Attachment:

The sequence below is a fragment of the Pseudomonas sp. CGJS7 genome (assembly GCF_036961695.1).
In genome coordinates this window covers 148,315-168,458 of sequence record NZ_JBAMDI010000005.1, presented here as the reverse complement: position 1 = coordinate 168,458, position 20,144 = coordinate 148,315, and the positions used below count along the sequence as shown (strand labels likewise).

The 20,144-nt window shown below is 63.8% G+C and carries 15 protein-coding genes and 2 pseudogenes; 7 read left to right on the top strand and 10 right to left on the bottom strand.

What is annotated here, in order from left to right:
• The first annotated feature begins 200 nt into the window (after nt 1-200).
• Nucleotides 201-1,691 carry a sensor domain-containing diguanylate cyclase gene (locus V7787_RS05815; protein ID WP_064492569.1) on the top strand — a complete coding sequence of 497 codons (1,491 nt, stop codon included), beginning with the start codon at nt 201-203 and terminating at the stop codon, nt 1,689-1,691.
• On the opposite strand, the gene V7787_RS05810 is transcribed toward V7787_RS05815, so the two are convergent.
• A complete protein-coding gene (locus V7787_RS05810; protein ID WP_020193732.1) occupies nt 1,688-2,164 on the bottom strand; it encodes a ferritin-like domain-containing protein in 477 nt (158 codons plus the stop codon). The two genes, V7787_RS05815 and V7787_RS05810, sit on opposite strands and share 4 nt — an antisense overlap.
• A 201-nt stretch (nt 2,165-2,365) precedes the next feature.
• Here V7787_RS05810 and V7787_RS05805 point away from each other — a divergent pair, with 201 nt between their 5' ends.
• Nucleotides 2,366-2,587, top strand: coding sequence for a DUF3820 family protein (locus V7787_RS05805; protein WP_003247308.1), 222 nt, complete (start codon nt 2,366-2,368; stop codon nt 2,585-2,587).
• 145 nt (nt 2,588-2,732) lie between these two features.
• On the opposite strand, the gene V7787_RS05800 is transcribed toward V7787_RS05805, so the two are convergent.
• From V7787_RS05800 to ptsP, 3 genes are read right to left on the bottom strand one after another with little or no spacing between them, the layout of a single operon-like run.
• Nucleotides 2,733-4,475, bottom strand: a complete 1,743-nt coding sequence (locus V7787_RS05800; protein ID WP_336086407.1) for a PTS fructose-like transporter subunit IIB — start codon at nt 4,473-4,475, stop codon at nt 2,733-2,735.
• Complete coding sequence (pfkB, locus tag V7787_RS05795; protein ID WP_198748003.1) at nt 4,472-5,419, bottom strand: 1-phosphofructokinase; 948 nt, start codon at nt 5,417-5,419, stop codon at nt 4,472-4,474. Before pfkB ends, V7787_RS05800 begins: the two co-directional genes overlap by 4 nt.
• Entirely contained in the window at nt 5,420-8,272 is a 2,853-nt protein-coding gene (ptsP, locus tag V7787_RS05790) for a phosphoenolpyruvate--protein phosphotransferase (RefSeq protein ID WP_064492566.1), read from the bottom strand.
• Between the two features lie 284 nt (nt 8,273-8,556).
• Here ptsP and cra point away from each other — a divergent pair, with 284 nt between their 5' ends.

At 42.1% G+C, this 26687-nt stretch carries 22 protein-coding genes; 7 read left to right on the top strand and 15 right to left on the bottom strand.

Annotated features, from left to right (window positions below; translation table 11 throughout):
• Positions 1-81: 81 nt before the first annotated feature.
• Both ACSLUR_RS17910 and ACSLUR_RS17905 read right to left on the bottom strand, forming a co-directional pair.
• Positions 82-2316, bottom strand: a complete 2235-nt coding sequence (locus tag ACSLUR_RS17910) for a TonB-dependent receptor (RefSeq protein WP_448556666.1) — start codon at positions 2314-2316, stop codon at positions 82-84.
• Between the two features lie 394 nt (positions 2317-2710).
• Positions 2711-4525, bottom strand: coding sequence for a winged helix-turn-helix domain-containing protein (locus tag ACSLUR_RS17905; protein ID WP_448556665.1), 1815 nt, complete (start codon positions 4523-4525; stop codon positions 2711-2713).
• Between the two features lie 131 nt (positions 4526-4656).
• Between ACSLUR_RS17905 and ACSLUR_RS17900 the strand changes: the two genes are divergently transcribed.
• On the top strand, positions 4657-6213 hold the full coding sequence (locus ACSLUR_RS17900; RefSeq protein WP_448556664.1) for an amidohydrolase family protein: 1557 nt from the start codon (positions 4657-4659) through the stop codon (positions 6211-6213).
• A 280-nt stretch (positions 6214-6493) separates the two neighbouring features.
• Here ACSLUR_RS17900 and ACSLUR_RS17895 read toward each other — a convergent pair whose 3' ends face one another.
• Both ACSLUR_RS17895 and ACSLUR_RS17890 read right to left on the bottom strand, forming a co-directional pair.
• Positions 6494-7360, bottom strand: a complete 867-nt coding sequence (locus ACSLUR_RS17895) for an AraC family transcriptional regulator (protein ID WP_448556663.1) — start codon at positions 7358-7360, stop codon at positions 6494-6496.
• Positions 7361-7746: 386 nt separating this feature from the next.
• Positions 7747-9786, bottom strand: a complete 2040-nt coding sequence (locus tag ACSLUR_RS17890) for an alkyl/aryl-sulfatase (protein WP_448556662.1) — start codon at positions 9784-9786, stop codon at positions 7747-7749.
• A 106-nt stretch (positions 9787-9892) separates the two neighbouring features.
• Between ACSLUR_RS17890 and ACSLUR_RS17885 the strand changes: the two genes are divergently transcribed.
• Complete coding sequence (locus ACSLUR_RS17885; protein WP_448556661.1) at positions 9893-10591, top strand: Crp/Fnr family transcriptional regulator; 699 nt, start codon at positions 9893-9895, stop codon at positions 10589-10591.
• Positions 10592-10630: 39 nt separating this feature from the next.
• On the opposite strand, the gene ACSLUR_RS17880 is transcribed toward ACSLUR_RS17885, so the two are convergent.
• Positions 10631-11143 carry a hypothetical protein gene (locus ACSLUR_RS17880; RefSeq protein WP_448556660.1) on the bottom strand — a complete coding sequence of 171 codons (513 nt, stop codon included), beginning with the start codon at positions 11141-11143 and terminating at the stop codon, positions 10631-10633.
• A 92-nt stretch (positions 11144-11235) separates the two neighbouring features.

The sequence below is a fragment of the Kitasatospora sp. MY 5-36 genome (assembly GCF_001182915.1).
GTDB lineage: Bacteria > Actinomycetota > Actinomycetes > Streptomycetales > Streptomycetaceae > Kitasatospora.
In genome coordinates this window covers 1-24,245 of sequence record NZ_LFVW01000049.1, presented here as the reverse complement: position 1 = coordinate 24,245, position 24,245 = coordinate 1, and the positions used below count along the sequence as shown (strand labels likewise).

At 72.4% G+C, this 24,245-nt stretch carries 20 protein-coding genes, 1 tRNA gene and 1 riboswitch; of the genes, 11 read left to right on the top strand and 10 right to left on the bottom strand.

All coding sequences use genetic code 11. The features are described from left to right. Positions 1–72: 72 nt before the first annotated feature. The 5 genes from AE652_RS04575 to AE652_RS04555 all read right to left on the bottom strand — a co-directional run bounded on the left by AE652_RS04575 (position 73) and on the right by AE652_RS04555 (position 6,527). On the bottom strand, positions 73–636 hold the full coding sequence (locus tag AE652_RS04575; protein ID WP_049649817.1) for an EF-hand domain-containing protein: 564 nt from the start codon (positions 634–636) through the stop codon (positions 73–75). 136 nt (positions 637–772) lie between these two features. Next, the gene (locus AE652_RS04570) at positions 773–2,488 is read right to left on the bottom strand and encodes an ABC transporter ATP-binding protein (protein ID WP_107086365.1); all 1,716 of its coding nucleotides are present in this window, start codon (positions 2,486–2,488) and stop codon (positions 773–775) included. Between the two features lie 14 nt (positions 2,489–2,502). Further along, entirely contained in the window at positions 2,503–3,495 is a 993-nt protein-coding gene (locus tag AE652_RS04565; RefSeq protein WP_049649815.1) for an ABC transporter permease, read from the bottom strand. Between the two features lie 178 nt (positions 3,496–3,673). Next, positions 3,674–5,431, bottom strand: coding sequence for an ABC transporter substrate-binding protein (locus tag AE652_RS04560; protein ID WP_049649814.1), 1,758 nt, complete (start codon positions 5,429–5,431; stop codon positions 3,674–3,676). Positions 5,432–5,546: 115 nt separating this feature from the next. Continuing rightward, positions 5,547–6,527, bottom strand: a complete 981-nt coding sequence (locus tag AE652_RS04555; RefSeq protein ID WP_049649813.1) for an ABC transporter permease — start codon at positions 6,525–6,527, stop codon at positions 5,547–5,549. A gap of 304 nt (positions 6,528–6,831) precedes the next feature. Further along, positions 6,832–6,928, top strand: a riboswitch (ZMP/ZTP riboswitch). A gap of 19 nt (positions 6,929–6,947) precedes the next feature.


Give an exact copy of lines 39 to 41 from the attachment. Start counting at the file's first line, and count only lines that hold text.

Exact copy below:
• Positions 10592-10630: 39 nt separating this feature from the next.
• On the opposite strand, the gene ACSLUR_RS17880 is transcribed toward ACSLUR_RS17885, so the two are convergent.
• Positions 10631-11143 carry a hypothetical protein gene (locus ACSLUR_RS17880; RefSeq protein WP_448556660.1) on the bottom strand — a complete coding sequence of 171 codons (513 nt, stop codon included), beginning with the start codon at positions 11141-11143 and terminating at the stop codon, positions 10631-10633.